I stayed at a campground up on the hill in Interlaken a little too far off the beaten path for my tastes. Call me a softy, but I like to park the bike, pitch the tent and sit down for a hardy meal. I was a little too far out to hike, so I stripped down, put on some jeans and rode into town for provisions. I was also beyond too tired to be riding a bike. I picked up a Döner Kebab and something to drink from a small shop by the river and I returned to the camp. I sat on my panniers by my tent chowing down and then I relaxed. In the campground I met some English gentlemen who were on a rock climbing trip. I asked if they had climbed the Eiger North face, and they said they had climbed the Eiger, just not that route. I told them that climbing the Eiger is good enough for me.
The camp in Interlaken. The stuff in the sky is actually para-gliders.
Good morning from Interlaken.
The next morning I woke up early and broke camp. I got a cup of coffee off the campground staff and then I headed to see the Eiger and Jungfrau for myself. I rode up the valley toward Lauterbrunnen. Once there I started looking got a place to sit down and eat. I spotted a cool looking spot, I parked and went up to ask about food. There was a guy and a girl sitting out front and they told me that the food wasn’t that good there. Go figure. I asked them where I could see the Eiger from and they told me to take the cable car up the mountain and I could see it. I debated the cable car ride and decided against it. I rode up on the valley until I could ride no more and then I turned around and set a course for Grindelwald.
The cliffs above Lauterbrunnen.
Riding around Lauterbrunnen.
Lunch under the Eiger.
The ride through both of these valleys was amazing with massive cliffs and waterfalls. I made it up to Grindelwald and there was the Eiger. I rode around for a minute to find a place to eat and I settled on the pizza place over the train station in Grund. There in the parking lot I met a couple from Israel who said they came to Switzerland for the Air Conditioning. I ordered Raclette at the pizzeria and it was great! I also ordered chicken wings, because I thought the raclette was too small a portion. I was wrong.
So, I got to sit under the Eiger and eat lunch and that was pretty cool. Again, I debated riding the train up the mountain to see the infamous north wall, but I was running out of time so I rode down from the mountains, jumped on the Autobahn and started working my way home. On the way back into Germany the temperature got up to about 80º. Thats a long way form those 40º mountain crossings. I found myself burning up so I decided to stop and cool off with some ice-cream.
After one week on the bike I still wasn’t finished. There was still one more stop to make. I was scheduled to rendezvous with my coworkers at the Middle Mosel Wine Fest in Bernkastel Germany. While Bernkastel isn’t the biggest festival. You’ll be hard pressed to find a better festival in Europe. Last year my coworkers and I had camped there and it was a good old time. So this year it was up to me to reserve a spot for us all to meet again this year. I showed up early on Saturday morning and reserved us all a spot.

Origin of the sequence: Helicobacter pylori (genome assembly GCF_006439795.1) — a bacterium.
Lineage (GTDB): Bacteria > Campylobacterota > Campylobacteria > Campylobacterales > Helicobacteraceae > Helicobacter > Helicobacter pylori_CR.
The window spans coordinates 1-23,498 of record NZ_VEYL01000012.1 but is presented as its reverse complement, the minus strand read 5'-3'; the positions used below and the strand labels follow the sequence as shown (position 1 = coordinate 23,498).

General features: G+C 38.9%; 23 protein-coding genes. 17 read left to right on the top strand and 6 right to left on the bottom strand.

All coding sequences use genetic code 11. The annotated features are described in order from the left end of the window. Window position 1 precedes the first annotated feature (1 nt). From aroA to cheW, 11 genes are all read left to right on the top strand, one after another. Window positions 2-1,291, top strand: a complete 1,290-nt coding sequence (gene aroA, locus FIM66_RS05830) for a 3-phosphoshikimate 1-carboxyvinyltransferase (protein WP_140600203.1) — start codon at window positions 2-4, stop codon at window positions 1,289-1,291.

Bernkastel, the swans like to party.
What makes Bernkastel so awesome is the firework display on the last Saturday of the festival. Bernkastel is a small picturesque village on the Mosel river in Midwestern Germany. There is a small ruined castle on the hill over looking the village. During wine fest there is a mock battle between an attacking force on the river and defenders at the castle. This battle is played out with fireworks and thousands of people come out to watch. After the fireworks people go across the river to sample wines from vendors from the Mosel wine region. This year did not disappoint.
The journey complete
"I climbed the highest of the heights. Atop that mountain I watched the day turn into night. Oh I tell you I was a wretched sight, But I stood long and hard until the light. Rubbing needles in my eyes, eating dirt.
I stood up, and everything was all-right." Quote from the song 7 Jam, by the band Clutch.
On balance, the total trip was 8 days and 1,413 miles. I rolled solo, but I met lots of interesting people along the way. No matter what I have read or seen, I think the only true way to understand a place is to go put my boots on the ground and take a look around. I think I accomplished that on this trip.
Nothing was totally ideal on this trip, there was terrible and beautiful weather. I was really discouraged on the first day of the trip, but looking back that was the worst rain we have had all summer and any sensible person would not have ridden a motorcycle in it. But whoever said I was sensible??
It is funny about the ups and the downs. I think ups and downs are what make the trip great. I like to say that no story worth telling ever goes exactly as you plan. A good story needs to have some tragedy and a little danger to make it interesting. The weather definitely was a factor on this trip, that’s for sure. I think I’m better for tackling the alps in bad wether. It only cost me a pair of riding boots and my rain suit.
Back on the home turf, the Mosel valley.
My advise for anyone wanting to ride in the alps is this, “Bring three pairs of gloves!” Bring your summer gloves and two pairs of wet/cold gloves. Every trip I have been on all three pairs have come into play. I even carry waterproof glove covers as a last resort and those were crucial riding through Stuttgart on that first day. (The reason was I forgot my backup winter gloves, I bought a spare pair in Innsbrück.) It is one thing to be wet, it is another to be cold, but when you are wet and cold things get crappy fast.
But after taking everything into account, this last week was the best motorcycle trip I have ever been on, hands down.
Great pics, great script, just an awesome RR. Thanks for the ride.
That outhouse with a view reminded me of the one on top/near the top of Mt Whitney in Calif. I was impressed with that view also.
I hiked/backpacked the John Muir trail from Lone Pine to Devil's Post Pile in '02 to see all that valley I could , beautiful but not like your ride. Thanks !
Keep it coming:D